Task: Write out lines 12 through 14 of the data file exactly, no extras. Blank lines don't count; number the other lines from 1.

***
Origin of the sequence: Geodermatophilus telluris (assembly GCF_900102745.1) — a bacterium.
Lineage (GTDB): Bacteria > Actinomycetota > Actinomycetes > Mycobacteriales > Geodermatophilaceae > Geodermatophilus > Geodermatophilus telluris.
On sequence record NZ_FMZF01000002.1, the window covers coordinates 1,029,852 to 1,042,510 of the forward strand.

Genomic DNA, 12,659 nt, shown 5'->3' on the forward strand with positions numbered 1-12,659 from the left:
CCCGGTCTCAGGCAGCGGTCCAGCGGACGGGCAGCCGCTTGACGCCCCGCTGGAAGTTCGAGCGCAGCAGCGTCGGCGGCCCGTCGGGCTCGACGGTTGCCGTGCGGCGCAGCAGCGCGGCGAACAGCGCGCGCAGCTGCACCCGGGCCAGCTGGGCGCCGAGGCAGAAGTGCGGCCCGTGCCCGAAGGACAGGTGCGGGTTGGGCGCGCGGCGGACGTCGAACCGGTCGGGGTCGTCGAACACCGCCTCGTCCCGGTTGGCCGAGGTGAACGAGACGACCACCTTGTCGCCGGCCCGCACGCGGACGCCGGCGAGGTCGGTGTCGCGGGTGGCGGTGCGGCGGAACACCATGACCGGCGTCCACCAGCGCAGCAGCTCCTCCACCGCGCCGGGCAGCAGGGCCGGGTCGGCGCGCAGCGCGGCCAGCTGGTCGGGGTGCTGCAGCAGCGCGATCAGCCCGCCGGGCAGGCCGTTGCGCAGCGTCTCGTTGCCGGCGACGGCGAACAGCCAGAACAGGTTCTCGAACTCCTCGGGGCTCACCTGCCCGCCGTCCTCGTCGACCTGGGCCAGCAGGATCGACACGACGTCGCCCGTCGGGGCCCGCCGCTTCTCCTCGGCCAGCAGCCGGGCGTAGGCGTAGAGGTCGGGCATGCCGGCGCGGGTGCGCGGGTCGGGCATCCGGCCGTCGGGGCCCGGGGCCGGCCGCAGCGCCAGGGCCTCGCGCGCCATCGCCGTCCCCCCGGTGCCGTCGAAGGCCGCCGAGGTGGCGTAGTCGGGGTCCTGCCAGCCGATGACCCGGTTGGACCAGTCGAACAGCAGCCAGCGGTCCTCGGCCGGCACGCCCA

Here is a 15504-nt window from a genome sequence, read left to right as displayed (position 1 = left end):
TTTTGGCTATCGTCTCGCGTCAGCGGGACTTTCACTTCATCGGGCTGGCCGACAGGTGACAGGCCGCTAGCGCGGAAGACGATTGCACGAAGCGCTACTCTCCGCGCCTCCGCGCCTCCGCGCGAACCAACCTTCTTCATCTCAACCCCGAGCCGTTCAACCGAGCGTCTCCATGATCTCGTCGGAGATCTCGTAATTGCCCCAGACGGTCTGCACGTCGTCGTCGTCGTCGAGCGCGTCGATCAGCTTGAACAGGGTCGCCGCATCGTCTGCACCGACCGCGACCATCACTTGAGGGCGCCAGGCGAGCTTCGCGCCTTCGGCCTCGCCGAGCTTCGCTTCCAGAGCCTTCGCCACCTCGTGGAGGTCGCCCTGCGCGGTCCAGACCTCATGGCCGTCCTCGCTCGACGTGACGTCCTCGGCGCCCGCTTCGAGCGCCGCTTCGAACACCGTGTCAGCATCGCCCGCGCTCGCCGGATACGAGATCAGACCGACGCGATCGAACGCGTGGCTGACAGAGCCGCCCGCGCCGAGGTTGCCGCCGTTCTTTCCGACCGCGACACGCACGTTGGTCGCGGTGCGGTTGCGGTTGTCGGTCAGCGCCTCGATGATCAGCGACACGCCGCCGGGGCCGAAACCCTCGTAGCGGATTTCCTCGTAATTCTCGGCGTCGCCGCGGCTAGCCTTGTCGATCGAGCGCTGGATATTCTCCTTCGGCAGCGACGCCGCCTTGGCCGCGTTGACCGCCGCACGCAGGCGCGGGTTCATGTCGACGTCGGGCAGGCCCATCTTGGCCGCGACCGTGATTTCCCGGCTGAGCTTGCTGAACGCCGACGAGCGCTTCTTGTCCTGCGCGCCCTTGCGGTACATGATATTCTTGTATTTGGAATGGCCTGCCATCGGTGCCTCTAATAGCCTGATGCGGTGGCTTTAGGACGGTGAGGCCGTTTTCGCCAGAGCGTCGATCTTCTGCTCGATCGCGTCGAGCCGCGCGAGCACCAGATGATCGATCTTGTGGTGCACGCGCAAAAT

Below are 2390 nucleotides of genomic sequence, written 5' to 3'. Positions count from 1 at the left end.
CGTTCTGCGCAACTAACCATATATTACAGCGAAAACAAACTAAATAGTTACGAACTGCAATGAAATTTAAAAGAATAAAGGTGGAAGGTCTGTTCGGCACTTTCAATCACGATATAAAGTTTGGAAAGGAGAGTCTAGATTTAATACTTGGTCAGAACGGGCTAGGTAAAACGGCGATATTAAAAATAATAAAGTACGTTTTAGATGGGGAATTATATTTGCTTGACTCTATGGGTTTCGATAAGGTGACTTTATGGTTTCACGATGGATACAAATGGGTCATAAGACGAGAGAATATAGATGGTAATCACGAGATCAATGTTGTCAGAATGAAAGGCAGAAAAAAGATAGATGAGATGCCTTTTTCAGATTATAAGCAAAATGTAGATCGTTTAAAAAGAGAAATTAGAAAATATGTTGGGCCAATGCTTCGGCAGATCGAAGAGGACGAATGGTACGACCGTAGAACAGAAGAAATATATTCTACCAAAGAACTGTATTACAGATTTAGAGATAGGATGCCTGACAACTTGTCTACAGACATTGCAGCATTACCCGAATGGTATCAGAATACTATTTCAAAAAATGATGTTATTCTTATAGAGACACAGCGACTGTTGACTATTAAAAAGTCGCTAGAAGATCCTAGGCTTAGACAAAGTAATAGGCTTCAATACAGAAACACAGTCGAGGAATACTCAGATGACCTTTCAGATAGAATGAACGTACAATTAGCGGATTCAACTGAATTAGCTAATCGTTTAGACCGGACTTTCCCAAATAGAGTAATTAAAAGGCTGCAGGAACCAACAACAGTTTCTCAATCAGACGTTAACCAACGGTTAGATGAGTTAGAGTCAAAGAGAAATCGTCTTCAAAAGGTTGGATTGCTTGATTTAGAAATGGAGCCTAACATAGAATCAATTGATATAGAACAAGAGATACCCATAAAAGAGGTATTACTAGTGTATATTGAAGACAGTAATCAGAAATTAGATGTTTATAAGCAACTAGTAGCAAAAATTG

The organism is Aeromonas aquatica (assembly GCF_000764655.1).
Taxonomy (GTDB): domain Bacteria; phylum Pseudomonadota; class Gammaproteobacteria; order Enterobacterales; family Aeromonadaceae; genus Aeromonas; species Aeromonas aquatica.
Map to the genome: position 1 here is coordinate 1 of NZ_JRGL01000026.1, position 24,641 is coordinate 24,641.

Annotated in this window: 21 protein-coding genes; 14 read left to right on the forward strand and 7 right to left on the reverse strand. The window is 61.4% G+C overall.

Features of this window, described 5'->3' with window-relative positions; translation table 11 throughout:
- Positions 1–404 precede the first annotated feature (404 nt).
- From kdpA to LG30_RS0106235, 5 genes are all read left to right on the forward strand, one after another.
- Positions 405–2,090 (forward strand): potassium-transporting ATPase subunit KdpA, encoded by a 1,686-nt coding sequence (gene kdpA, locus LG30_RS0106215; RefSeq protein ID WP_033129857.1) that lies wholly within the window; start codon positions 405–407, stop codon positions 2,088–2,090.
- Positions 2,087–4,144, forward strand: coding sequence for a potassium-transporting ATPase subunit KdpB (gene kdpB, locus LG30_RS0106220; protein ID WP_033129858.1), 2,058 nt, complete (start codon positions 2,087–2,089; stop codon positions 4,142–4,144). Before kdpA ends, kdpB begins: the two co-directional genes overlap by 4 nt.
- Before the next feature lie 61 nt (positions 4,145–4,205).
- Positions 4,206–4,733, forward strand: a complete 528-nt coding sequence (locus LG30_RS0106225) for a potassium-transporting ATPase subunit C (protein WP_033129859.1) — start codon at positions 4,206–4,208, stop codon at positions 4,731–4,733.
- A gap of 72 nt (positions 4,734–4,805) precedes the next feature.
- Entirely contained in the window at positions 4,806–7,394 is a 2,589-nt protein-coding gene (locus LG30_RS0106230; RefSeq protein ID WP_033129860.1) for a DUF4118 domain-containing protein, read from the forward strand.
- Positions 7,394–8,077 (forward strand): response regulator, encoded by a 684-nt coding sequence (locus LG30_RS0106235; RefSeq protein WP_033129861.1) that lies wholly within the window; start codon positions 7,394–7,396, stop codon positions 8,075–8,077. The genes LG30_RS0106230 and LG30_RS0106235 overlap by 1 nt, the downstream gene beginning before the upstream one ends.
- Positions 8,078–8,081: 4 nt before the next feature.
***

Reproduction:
Map to the genome: position 1 here is coordinate 1 of NZ_JRGL01000026.1, position 24,641 is coordinate 24,641.

Annotated in this window: 21 protein-coding genes; 14 read left to right on the forward strand and 7 right to left on the reverse strand. The window is 61.4% G+C overall.

Features of this window, described 5'->3' with window-relative positions; translation table 11 throughout: